The allegory in Galatians 4 is painfully clear on this matter. It describes the Law of Moses (symbolized by Mount Sinai) as “slavery” (Gal 4:24, 25) and concludes:

It was for freedom that Christ set us free; therefore keep standing firm and do not be subject again to a yoke of slavery” (Gal 5:1)

Since the Law of Moses was added more than 400 years after God made the covenant with Abraham (Gal 3:17), Paul argues that that covenant is permanent while the Law of Moses was a temporary addition “until the seed would come” (Gal 3:19). The “seed” (of Abraham) is Christ (Gal 3:16):

For this reason, Paul based his theology on God’s covenant with Abraham, which he interpreted as justification by faith.


Why did God give a perfect law to Israel; only to abolish it later?  Paul explains:

Why the Law then?
It was added because of transgressions
” (Gal 3:19).

The Law has become our tutor to lead us to Christ” (Gal 3:24)

In other words, due to their “transgressions” (v19), Israel needed a “tutor” (v24).

The Law of Moses “was added” to the covenant with Abraham.  God made the covenant with Abraham before his grandson Israel moved to Egypt. During the long years as slaves in Egypt, Israel had forgotten the God of Abraham and has grown accustomed to idol worship. Therefore, after God brought them out of Egypt, He gave them His law in a form that was ‘perfect’ for their weakened spiritual condition of the time, given God’s purpose with Israel, for that nation was to be the conduit of God’s word to the world and to serve as a cradle to receive the Son of God.


In Galatians 4:1-3, Paul compares the Israelites to children; “held in bondage under the elemental things of the world” (Gal 4:3).  In his letter to the Colossians, Paul described these “elemental things” as “decrees, such as, ‘Do not handle, do not taste, do not touch’” (Col 2:20-21). In other words, the “elemental things” are a list of things that must be done and not be done. Due to their weak spiritual condition, this is what Israel needed and this is what God gave them in the form of the Law of Moses.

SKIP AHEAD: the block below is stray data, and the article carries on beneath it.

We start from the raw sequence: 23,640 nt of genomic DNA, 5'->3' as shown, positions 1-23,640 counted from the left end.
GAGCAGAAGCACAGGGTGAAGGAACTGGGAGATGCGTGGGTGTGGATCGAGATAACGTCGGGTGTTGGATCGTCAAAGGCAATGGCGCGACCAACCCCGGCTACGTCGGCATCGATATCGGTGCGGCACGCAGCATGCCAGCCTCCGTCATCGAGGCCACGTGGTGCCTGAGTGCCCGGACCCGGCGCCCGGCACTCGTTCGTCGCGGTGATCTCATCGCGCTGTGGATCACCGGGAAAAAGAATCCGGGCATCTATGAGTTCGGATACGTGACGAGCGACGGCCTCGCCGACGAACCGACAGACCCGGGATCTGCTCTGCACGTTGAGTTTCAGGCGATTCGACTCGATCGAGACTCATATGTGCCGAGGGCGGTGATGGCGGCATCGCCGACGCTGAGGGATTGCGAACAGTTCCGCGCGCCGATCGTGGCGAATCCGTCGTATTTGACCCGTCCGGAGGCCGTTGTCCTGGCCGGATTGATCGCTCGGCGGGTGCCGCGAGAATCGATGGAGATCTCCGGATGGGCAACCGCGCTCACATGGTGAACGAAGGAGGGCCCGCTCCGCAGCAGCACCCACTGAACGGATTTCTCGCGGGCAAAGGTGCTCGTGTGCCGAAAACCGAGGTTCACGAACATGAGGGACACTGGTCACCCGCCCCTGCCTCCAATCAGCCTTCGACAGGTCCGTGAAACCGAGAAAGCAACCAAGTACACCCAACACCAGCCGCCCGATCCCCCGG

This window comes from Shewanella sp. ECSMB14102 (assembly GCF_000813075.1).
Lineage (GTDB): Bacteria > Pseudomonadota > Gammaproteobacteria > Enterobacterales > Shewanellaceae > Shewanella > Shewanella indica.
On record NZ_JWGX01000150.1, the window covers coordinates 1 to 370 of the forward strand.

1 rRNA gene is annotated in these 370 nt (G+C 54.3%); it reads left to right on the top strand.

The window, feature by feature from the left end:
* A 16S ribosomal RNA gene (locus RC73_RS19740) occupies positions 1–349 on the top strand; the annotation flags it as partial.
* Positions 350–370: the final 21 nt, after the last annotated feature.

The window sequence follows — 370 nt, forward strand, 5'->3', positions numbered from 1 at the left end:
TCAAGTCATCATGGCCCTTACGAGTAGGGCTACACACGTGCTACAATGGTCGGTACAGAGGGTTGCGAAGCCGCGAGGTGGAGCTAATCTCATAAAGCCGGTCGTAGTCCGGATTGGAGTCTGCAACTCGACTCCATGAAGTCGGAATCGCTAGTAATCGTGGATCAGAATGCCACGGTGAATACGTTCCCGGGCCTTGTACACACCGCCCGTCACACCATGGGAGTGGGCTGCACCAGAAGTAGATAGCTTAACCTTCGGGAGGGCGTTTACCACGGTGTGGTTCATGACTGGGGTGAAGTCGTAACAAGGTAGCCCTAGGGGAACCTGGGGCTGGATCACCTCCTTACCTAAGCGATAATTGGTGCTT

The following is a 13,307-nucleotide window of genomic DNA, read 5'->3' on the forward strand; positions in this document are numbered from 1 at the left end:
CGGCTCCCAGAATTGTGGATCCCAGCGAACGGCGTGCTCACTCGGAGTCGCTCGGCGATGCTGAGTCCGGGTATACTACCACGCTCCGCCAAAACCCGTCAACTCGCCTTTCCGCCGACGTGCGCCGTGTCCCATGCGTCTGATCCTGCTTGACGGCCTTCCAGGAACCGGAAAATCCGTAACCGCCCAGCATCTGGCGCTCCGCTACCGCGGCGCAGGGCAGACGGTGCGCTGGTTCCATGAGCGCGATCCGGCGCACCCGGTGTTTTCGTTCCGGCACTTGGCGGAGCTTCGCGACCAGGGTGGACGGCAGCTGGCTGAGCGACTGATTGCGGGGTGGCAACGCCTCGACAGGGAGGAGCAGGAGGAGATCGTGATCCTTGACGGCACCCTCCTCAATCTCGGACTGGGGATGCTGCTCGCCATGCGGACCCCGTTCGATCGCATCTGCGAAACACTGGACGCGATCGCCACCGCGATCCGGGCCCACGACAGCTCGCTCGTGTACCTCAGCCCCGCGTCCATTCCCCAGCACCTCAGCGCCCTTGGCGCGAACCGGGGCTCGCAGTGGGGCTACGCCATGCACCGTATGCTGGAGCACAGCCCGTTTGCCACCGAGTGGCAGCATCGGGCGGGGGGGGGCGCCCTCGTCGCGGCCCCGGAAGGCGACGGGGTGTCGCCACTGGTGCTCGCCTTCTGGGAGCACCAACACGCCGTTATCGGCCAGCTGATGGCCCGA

Since the Law was added to the covenant thousands of years after Adam and hundreds of years after Abraham, the Law of Moses was not the form in which God gave His ‘law’ to Abraham or Adam. Nor was it the form in which God gives His eternal law to angels, for their desires are different.

Galatians is therefore quite clear that the Law of Moses is no longer applicable to God’s people.


Consequently, Christian Jews such as Peter and Paul no longer lived like Jews:

Before the party of the circumcision arrived, Peter lived “like the Gentiles and not like the Jews” (Gal 2:14; cf. v12).

Paul referred to his opponents as, “those who are circumcised do not even keep the Law themselves” (Gal 6:13).

Paul begged to Galatians, “become as I am, for I also have become as you are” (Gal 4:12). In other words, Paul already lived like a non-Jew.


The Church Council in Acts 15 was called to bring resolution in the Galatian controversy (See When was Galatians written?).  It agreed with Paul that Gentile Christians do not have to be circumcised (Acts 15:1, 5), which also means that they are not subject to the Law of Moses (Acts 15:5, 10). For further discussions of this, see also Comments on Matthew 5:17-18.

Acts 21:17-26 shows the consequences of that decision. It tells how Paul went into the lion’s den (Jerusalem), where thousands of Jews have become Christians, “and they are all zealous for the Law” (Acts 21:20). They were concerned that Paul was teaching “the Jews” “to forsake Moses” (Acts 21:21). They were quite happy that Paul taught the non-Jews not to observe the Mosaic Law because that was what the Acts 15 Church Council decided (Acts 21:25; cf. Acts 15:28). As explained in the article on the Acts 15 Church Council, the council made an unfortunate distinction between Jewish and Gentile Christians concerning the Law of Moses.  Jewish Christians continued to live according to the Law of Moses.


While the earlier chapters of Galatians argue against the Law of Moses, the later chapters introduce the concept of “the Law of Christ.”

In chapter 5 of Galatians, Paul emphasizes that, although the Law of Moses has been nullified, that does not mean we are free to sin.  There still are norms of good and bad. He lists “deeds of the flesh” and “the fruit of the Spirit” (Gal 5:13-26) and said: